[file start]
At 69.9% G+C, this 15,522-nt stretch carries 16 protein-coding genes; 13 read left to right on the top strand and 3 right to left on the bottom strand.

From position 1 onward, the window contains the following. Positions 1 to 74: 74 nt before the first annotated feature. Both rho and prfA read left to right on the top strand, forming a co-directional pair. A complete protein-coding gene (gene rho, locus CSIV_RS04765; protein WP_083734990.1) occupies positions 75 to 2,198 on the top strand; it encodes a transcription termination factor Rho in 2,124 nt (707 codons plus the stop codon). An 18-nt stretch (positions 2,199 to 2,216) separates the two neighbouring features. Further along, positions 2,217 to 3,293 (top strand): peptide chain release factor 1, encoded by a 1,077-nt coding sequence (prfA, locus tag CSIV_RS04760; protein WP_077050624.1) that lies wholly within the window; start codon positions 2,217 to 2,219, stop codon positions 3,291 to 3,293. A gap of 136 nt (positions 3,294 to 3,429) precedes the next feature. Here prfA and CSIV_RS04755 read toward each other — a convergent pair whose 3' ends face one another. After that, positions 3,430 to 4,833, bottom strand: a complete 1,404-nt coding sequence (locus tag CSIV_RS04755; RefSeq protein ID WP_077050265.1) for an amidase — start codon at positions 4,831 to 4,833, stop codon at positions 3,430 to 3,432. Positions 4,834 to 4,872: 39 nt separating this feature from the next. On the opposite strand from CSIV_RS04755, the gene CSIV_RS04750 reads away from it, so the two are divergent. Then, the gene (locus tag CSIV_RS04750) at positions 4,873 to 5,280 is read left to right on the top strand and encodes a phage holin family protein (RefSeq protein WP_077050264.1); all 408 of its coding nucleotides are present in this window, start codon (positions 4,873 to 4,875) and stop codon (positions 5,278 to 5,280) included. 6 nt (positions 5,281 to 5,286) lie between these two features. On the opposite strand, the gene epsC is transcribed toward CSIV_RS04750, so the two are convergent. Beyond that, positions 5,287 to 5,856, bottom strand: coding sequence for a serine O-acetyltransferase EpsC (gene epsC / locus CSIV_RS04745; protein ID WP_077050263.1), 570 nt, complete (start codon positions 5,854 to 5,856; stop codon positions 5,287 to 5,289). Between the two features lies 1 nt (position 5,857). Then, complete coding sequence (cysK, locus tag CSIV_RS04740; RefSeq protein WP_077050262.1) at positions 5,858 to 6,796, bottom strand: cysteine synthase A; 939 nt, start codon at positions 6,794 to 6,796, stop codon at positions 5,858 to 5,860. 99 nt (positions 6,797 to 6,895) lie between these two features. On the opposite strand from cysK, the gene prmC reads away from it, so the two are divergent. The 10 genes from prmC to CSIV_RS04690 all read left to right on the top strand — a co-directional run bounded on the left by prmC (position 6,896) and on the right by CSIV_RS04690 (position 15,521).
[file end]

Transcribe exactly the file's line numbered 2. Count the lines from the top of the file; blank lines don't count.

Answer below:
From position 1 onward, the window contains the following. Positions 1 to 74: 74 nt before the first annotated feature. Both rho and prfA read left to right on the top strand, forming a co-directional pair. A complete protein-coding gene (gene rho, locus CSIV_RS04765; protein WP_083734990.1) occupies positions 75 to 2,198 on the top strand; it encodes a transcription termination factor Rho in 2,124 nt (707 codons plus the stop codon). An 18-nt stretch (positions 2,199 to 2,216) separates the two neighbouring features. Further along, positions 2,217 to 3,293 (top strand): peptide chain release factor 1, encoded by a 1,077-nt coding sequence (prfA, locus tag CSIV_RS04760; protein WP_077050624.1) that lies wholly within the window; start codon positions 2,217 to 2,219, stop codon positions 3,291 to 3,293. A gap of 136 nt (positions 3,294 to 3,429) precedes the next feature. Here prfA and CSIV_RS04755 read toward each other — a convergent pair whose 3' ends face one another. After that, positions 3,430 to 4,833, bottom strand: a complete 1,404-nt coding sequence (locus tag CSIV_RS04755; RefSeq protein ID WP_077050265.1) for an amidase — start codon at positions 4,831 to 4,833, stop codon at positions 3,430 to 3,432. Positions 4,834 to 4,872: 39 nt separating this feature from the next. On the opposite strand from CSIV_RS04755, the gene CSIV_RS04750 reads away from it, so the two are divergent. Then, the gene (locus tag CSIV_RS04750) at positions 4,873 to 5,280 is read left to right on the top strand and encodes a phage holin family protein (RefSeq protein WP_077050264.1); all 408 of its coding nucleotides are present in this window, start codon (positions 4,873 to 4,875) and stop codon (positions 5,278 to 5,280) included. 6 nt (positions 5,281 to 5,286) lie between these two features. On the opposite strand, the gene epsC is transcribed toward CSIV_RS04750, so the two are convergent. Beyond that, positions 5,287 to 5,856, bottom strand: coding sequence for a serine O-acetyltransferase EpsC (gene epsC / locus CSIV_RS04745; protein ID WP_077050263.1), 570 nt, complete (start codon positions 5,854 to 5,856; stop codon positions 5,287 to 5,289). Between the two features lies 1 nt (position 5,857). Then, complete coding sequence (cysK, locus tag CSIV_RS04740; RefSeq protein WP_077050262.1) at positions 5,858 to 6,796, bottom strand: cysteine synthase A; 939 nt, start codon at positions 6,794 to 6,796, stop codon at positions 5,858 to 5,860. 99 nt (positions 6,797 to 6,895) lie between these two features. On the opposite strand from cysK, the gene prmC reads away from it, so the two are divergent. The 10 genes from prmC to CSIV_RS04690 all read left to right on the top strand — a co-directional run bounded on the left by prmC (position 6,896) and on the right by CSIV_RS04690 (position 15,521).